I thought I loved substances, but I was just obsessed with the identity they had helped me create. Without ever knowing who I was (and being terrified of finding out), I let drugs and alcohol dictate my whole life: Who I would hang out with, who I would date, what I would do for work, when I would go home, when I would wake up in the morning, and on a more macro level: whether or not I lived or died.
In early recovery, I felt deep, dark sadness over the loss of booze and blow. I mourned the death of my relationship with them, saying dramatic-but-true-sentiments like, “My life is over.” I actually went to my storage unit in California and tossed everything I owned: Hello cruel, sober world. Living felt pointless without my synthetic crutches for survival. I didn’t know who I was anymore or what the point was.
Imagine my surprise when I realized that life is 100 times more meaningful and profound without the substances. Although I was trudging, life got easier. I began having conversations without wanting to crawl out of my skin. I unsew the traits I’d stitched into the fabric of my being and rebuilt on a foundation of authenticity. I made decisions about who I was, instead of letting drugs + alcohol dictate them for me.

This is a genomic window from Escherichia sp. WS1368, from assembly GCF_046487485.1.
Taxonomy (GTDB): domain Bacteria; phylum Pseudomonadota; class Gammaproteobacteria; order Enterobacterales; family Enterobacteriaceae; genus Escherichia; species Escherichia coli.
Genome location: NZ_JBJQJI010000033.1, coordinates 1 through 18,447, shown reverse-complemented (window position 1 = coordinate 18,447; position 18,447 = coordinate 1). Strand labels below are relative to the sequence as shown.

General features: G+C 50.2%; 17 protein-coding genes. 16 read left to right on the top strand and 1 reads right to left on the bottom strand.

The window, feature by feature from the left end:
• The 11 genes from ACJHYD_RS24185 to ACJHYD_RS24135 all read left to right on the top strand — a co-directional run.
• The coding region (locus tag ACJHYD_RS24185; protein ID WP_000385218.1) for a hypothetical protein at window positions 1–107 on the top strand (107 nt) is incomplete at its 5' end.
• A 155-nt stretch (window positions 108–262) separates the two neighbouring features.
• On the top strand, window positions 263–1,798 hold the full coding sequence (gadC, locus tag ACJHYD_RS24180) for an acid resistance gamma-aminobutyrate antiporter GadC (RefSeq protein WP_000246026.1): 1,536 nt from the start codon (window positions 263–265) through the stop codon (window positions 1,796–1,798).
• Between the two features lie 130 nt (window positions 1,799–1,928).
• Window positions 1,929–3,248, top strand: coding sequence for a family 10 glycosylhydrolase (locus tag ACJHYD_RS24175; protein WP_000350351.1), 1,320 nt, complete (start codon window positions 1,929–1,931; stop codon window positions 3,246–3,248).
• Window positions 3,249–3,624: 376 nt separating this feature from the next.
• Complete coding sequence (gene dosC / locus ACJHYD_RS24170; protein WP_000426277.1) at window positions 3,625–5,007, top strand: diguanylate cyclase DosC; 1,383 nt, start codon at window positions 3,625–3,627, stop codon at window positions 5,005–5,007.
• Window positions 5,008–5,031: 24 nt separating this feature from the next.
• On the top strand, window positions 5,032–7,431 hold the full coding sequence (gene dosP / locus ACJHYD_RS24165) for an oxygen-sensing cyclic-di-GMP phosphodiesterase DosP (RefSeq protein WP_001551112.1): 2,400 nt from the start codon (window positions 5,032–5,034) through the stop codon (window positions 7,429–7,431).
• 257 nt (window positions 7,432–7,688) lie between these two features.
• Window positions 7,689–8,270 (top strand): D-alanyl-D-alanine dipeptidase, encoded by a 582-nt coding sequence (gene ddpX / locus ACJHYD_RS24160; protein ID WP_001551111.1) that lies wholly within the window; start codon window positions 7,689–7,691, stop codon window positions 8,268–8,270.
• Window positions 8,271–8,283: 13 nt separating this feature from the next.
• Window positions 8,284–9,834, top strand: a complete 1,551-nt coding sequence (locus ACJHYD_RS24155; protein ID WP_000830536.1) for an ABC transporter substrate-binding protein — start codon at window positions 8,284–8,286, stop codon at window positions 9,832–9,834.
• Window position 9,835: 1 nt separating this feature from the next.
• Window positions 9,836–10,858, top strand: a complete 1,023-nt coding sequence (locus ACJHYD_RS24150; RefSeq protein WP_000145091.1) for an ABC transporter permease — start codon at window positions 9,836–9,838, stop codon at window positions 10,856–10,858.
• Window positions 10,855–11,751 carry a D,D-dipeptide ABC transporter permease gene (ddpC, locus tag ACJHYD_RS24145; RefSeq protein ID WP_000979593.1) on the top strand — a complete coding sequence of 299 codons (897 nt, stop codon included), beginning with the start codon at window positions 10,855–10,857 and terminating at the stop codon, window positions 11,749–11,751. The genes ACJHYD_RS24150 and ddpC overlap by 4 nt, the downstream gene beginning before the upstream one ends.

Finding out who I am over the past eight years has been a real trip (not the mushroom kind). I got sober at 26 and haven’t felt an ounce of regret since — where as I used to wake up with regret eating me alive. Sure, I’ve messed up, but I can face the mistakes without manipulating the truth — without running away, almost like an adult or something. Weird.
It hasn’t all been moonrises and neon suns; I’ve lost two friends to suicide, one brother to cancer, and three to this disease. I’ve lost jobs and clients, and friendships and partners. I’ve gone through breakups and breakdowns. However, being present for all the pain has taught me how to live. I’ve embraced grief in all its rawness.
Perhaps the most rewarding result of sobriety has been the ability to help others. Please know, if you’re reading this and you’re wondering, “Do I have a problem?” it’s okay to ask for help, and you don’t have to feel this way anymore. Leave a comment below, slide into my DM’s, ignite a flare gun. Whatever’s clever. I’m here for you.